It should be stressed that critical comments about an individual are personal data. A useful rule is: nothing should be recorded which would cause embarrassment if disclosed to the data subject. This is a very basic rule and should be treated as having paramount importance. Information held about an individual belongs to that individual. The fact that disclosure of the information may cause embarrassment is not a recognised exemption under the Act. Destroying information after a subject access request is made is potentially a serious data protection breach. However, if information is destroyed before a request, then this may simply be sensible information management.
Information security is perhaps the most important area for a school. If personal data is lost or there is unauthorised access to it, then this could cause real harm to staff, pupils or parents. This could result in a fine and could cause serious reputational damage. Information security should therefore be treated as seriously as the physical security of the school. Just as a school will review who can visit its premises and for what purposes, it should review who can access information and what security is in place.
Information is often held on computers and there have been a variety of cases where laptops have been stolen from schools or from homes. If there is a failure by the school to ensure encryption or other appropriate security measures are used, then this in itself could be a breach of the Act.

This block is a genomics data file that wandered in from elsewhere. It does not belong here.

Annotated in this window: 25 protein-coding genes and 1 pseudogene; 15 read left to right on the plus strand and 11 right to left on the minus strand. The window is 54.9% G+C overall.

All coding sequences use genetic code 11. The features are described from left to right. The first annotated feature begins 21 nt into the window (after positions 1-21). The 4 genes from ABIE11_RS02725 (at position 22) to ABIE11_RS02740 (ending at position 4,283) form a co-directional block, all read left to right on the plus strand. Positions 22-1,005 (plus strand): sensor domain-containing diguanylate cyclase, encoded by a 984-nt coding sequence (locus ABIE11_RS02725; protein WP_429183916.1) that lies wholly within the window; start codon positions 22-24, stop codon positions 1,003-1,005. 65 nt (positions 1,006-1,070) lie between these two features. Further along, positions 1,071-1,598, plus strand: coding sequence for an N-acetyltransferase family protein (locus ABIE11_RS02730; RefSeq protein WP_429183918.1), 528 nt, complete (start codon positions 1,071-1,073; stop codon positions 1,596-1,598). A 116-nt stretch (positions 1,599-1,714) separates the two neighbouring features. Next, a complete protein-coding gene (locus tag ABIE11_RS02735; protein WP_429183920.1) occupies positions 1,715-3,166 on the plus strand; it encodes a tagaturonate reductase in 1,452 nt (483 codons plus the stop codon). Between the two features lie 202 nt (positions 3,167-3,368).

One particular problem is the use of memory sticks. If a school allows the use of unencrypted memory sticks and one is lost, then there really will be no defence. Although encrypted sticks are more expensive, this may mean that they are only used when necessary. If an encrypted memory stick is lost, there will not be a breach of the Act.
It is also advisable to review how paper records are stored. Confidential information must be kept in locked cupboards in order to comply with the Act. Leaving confidential or sensitive information on a desk overnight creates an avoidable security risk.
In order to emphasise the importance of these simple points, it is useful to consider some published cases.
In 2013 the Nursing and Midwifery Council were involved in a fitness to practice investigation against a nurse. It sought to send to the hearing venue three DVDs containing highly sensitive information. But when the packages were opened at the venue there were no DVDs inside. They had been lost and the DVDs were not encrypted. A review of the procedures undertaken recommended that there should be more formal policies and procedures regarding the security of such data, including the encryption of any data stored on removable media. Nonetheless, the ICO imposed a fine of £150,000.
In 2011 an officer of Aberdeen City Council used a secondhand computer for home working. This computer had an automatic file transfer programme installed. This meant that all of her ‘My Documents’ file was automatically uploaded onto the internet – and this included data from her work email and from a USB stick. The material which was uploaded was highly sensitive information about children, their parents and their involvement with social work. The council was fined £100,000. The council’s policies were subsequently strengthened and all council-issued computers are now encrypted.
Cases such as the above are commonplace. Whilst they demonstrate how easy it is to get data protection wrong, with proper procedures and policies in place, providing clarity about where responsibility lies, coupled with proper training, it is also easy to get it right.
In conclusion, there really is only one answer to the question “Are data protection policies worth having?” and that is a resounding “yes”.
Andrew Gallie is an associate at leading education law firm Veale Wasbrough Vizards T: 0117 314 5623